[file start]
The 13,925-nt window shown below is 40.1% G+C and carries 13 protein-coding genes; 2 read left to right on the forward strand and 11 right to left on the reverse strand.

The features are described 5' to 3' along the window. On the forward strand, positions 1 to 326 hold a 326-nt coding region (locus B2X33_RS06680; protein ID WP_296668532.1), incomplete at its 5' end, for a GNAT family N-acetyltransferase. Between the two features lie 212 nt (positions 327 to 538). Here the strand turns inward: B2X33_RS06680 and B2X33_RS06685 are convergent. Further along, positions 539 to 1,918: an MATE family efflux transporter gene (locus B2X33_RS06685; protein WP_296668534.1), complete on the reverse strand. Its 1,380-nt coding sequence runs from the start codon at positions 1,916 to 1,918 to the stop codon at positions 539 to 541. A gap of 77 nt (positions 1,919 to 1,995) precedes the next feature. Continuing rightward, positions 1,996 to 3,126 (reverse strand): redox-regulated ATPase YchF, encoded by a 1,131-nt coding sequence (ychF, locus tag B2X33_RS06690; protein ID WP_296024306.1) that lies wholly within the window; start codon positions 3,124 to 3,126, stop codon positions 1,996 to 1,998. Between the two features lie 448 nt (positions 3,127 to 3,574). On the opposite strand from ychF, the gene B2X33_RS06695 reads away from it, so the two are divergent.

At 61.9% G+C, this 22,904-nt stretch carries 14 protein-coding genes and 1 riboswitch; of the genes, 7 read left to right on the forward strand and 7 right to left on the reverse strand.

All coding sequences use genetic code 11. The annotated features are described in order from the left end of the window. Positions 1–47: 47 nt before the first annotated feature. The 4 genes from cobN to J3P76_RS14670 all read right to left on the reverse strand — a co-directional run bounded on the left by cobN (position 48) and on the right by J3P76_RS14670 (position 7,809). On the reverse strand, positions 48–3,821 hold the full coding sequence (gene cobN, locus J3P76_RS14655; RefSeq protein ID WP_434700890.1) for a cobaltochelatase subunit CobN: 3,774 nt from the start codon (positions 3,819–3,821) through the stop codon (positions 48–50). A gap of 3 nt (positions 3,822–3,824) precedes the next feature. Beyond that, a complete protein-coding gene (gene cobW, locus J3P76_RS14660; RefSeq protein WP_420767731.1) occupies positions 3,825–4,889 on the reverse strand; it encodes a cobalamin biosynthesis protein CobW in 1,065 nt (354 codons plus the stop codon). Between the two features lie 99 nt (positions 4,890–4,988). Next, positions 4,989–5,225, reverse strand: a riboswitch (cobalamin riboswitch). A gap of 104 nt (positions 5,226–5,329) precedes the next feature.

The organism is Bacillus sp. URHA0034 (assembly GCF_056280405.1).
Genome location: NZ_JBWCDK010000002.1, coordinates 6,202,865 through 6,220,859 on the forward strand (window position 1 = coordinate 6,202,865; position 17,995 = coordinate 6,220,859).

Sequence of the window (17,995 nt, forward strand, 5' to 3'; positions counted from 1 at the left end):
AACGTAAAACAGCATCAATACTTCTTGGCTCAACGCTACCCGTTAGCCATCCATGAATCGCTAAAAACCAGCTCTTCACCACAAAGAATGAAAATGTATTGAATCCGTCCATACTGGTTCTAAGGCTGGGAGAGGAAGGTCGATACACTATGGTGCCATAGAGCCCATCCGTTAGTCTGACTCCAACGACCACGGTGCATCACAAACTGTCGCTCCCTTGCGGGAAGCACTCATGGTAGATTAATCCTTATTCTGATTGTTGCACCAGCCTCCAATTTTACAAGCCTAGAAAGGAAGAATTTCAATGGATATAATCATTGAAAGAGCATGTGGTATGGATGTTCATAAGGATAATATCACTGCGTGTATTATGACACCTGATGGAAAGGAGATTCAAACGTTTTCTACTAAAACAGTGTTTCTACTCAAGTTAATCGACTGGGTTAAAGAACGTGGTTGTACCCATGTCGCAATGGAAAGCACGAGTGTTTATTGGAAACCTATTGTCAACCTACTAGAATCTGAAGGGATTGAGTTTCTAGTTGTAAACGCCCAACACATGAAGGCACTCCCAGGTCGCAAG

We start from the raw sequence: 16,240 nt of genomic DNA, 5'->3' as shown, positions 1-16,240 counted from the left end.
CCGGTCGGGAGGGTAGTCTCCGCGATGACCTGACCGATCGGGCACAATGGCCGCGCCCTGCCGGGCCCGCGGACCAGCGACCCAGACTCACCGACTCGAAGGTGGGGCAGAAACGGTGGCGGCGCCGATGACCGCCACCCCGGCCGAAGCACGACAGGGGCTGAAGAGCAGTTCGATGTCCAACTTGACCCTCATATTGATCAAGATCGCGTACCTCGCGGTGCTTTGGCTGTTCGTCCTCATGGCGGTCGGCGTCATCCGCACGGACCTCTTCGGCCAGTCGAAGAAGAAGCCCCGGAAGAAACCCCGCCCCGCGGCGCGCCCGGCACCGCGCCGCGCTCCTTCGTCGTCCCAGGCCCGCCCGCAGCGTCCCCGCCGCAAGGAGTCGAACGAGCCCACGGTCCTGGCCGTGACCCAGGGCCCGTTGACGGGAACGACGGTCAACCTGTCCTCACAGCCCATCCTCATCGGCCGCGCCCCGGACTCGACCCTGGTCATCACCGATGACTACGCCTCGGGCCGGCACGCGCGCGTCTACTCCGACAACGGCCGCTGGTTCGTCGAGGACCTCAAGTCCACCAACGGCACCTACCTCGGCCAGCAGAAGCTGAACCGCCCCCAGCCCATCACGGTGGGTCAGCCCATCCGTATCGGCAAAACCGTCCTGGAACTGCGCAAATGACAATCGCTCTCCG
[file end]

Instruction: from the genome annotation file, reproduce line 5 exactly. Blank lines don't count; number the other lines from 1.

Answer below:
The organism is Bacillus sp. URHA0034 (assembly GCF_056280405.1).